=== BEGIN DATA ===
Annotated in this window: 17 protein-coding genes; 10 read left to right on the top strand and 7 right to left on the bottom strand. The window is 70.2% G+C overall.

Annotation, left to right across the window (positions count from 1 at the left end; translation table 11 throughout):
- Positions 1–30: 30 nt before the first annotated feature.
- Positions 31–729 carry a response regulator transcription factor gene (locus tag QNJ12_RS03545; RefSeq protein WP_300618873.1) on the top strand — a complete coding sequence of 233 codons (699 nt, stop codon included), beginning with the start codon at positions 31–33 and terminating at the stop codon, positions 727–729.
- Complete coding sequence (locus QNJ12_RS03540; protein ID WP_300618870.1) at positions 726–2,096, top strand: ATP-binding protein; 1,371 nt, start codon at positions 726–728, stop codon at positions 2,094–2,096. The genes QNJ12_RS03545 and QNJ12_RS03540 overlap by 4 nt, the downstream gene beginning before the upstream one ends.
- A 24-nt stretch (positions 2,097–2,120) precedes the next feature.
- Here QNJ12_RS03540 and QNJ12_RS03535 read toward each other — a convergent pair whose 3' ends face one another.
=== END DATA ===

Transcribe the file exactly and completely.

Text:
Annotated in this window: 17 protein-coding genes; 10 read left to right on the top strand and 7 right to left on the bottom strand. The window is 70.2% G+C overall.

Annotation, left to right across the window (positions count from 1 at the left end; translation table 11 throughout):
- Positions 1–30: 30 nt before the first annotated feature.
- Positions 31–729 carry a response regulator transcription factor gene (locus tag QNJ12_RS03545; RefSeq protein WP_300618873.1) on the top strand — a complete coding sequence of 233 codons (699 nt, stop codon included), beginning with the start codon at positions 31–33 and terminating at the stop codon, positions 727–729.
- Complete coding sequence (locus QNJ12_RS03540; protein ID WP_300618870.1) at positions 726–2,096, top strand: ATP-binding protein; 1,371 nt, start codon at positions 726–728, stop codon at positions 2,094–2,096. The genes QNJ12_RS03545 and QNJ12_RS03540 overlap by 4 nt, the downstream gene beginning before the upstream one ends.
- A 24-nt stretch (positions 2,097–2,120) precedes the next feature.
- Here QNJ12_RS03540 and QNJ12_RS03535 read toward each other — a convergent pair whose 3' ends face one another.